Just because no apparent DDoS attacks hit credit unions Wednesday doesn’t mean hackers didn’t progress toward their goal of crippling U.S. financial services targets, said Brian McGinley, CEO of data risk management firm IDT911 Consulting.

While McGinley stressed it was purely speculation on his part, he said when criminals – especially hackers from the group Anonymous – say there are going to do something, sooner or later it usually happens.

“This could have been a test to see what would happen so they could plan their real attack,” he said.

McGinley likened cyber warfare to a game of chess, in which U.S. targets react to warnings by taking precautionary measures. In response, hackers could use information about defensive methods used on Tuesday to develop a countermove.

“It almost plays out as a dialogue between the good guys and the bad guys … there’s gamesmanship going on in the cyber world as it relates to criminal activity,” he said.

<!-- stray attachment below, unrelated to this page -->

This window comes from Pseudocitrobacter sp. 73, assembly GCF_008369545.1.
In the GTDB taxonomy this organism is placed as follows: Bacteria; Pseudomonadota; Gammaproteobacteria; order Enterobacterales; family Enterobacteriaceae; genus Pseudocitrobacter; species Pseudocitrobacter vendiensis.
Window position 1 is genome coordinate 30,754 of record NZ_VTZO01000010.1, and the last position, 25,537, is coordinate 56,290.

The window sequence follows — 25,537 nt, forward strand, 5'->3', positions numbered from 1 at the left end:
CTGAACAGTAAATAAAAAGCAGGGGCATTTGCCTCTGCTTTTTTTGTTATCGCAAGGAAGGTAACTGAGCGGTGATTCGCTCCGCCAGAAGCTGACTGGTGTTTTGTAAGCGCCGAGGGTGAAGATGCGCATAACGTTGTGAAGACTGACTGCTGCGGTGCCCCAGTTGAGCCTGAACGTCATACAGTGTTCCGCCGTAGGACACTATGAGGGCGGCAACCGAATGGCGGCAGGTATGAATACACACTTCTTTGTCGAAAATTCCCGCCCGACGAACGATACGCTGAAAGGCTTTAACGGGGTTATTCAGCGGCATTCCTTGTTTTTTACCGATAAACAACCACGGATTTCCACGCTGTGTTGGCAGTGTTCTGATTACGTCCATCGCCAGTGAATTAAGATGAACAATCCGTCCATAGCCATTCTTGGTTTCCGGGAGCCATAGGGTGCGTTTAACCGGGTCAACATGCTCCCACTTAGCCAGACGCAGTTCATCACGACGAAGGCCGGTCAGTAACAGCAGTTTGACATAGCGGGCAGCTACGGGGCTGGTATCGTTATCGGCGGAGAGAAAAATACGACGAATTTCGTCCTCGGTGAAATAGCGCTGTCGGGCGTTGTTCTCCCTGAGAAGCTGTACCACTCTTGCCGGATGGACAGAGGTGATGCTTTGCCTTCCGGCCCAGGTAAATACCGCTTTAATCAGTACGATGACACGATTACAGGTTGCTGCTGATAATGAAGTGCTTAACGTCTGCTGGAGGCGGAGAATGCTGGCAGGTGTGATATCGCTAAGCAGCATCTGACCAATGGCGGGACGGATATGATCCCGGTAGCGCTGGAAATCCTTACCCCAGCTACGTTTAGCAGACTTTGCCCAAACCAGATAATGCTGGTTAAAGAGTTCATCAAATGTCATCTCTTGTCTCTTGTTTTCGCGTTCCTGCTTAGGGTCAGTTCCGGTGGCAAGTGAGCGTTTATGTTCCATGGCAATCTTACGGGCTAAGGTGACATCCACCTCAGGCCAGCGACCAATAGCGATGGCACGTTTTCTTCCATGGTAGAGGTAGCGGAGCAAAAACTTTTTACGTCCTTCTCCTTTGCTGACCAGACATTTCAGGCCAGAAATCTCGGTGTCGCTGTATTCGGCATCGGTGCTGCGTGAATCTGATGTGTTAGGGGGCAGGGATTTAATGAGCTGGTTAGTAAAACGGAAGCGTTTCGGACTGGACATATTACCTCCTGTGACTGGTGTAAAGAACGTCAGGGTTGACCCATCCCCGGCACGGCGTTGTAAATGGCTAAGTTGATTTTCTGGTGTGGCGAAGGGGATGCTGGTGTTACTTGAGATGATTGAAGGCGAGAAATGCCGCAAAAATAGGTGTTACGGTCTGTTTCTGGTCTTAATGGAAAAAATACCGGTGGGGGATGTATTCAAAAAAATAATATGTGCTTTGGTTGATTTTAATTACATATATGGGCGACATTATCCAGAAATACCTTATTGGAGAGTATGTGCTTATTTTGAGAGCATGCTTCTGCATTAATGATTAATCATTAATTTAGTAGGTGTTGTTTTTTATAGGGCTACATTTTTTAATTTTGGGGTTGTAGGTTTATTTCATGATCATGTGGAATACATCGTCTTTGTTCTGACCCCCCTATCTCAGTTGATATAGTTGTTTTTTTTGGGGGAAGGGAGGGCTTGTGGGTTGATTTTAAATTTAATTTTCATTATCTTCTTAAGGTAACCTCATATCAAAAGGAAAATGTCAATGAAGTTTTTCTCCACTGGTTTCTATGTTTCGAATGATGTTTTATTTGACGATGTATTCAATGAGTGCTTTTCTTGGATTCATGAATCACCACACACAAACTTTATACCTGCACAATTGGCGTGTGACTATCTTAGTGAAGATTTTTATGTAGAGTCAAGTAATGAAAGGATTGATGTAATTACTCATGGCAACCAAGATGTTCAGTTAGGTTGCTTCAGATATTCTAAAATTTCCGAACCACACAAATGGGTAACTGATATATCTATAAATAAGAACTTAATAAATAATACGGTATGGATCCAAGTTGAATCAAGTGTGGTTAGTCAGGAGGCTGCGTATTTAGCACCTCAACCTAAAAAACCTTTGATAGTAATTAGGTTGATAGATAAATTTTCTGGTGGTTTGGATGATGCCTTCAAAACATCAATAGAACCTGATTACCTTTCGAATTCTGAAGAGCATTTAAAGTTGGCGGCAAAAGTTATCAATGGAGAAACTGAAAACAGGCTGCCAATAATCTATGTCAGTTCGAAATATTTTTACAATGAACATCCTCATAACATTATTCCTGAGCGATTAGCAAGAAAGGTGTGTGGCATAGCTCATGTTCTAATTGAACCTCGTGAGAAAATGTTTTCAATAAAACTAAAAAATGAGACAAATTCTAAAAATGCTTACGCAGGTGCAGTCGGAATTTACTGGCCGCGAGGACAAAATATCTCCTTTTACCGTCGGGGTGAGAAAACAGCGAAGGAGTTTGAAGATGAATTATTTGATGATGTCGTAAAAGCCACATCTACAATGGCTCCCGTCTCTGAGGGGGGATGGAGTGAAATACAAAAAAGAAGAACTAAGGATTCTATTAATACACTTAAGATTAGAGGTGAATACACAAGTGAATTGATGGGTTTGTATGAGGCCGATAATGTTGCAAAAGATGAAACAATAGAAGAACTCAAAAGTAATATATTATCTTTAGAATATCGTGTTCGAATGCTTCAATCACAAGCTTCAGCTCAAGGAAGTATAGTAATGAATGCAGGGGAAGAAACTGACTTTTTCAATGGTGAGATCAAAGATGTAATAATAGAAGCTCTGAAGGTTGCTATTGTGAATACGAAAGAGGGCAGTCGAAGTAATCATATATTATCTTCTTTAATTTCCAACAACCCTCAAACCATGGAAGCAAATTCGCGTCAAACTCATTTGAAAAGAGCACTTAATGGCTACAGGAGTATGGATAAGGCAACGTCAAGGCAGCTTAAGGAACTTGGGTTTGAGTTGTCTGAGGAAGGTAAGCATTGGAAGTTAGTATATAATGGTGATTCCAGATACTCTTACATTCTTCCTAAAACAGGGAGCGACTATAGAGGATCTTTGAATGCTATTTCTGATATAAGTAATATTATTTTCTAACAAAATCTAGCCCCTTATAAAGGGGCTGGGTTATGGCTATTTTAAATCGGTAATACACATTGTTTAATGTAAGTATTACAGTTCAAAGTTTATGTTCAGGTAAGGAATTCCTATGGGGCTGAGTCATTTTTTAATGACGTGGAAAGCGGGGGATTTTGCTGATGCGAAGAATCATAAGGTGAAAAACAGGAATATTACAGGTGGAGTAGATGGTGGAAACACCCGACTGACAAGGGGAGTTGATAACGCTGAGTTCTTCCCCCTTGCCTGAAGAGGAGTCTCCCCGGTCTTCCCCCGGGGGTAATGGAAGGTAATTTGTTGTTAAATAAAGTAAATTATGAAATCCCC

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None of IDT911 Consulting’s clients experienced any hacking attempts out of the ordinary Tuesday, McGinley said, adding that the attacks weren’t thwarted, they just never came.

He said he had heard what other IT security experts have told news outlets or posted on blogs, that it’s likely suspected Iran-based hacker groups like the al-Qassam Cyber Fighters, which have claimed responsibility for attacks on banks and some large credit unions, did not participate in the threatened May 7 attacks.

While the May 7 attacks appear to have been unorganized and broad based, the Iranian Cyber Fighters tend to be “more controlled and measured,” he said.

CUNA Spokesman Pat Keefe said his trade association, which was the first to alert credit unions to the May 7 attacks, said CUNA was relieved there were few, if any, attacks.

“We had acknowledged from the beginning that there certainly was the possibility that no threat would, in fact, materialize,” Keefe said.

“But we continue to strongly believe maintaining the trust of members in the security of their credit unions is worth the effort of advising credit unions of risks to them and their members. In fact, if our cautions to credit unions played any role in diminishing a threat, so much the better,” Keefe said.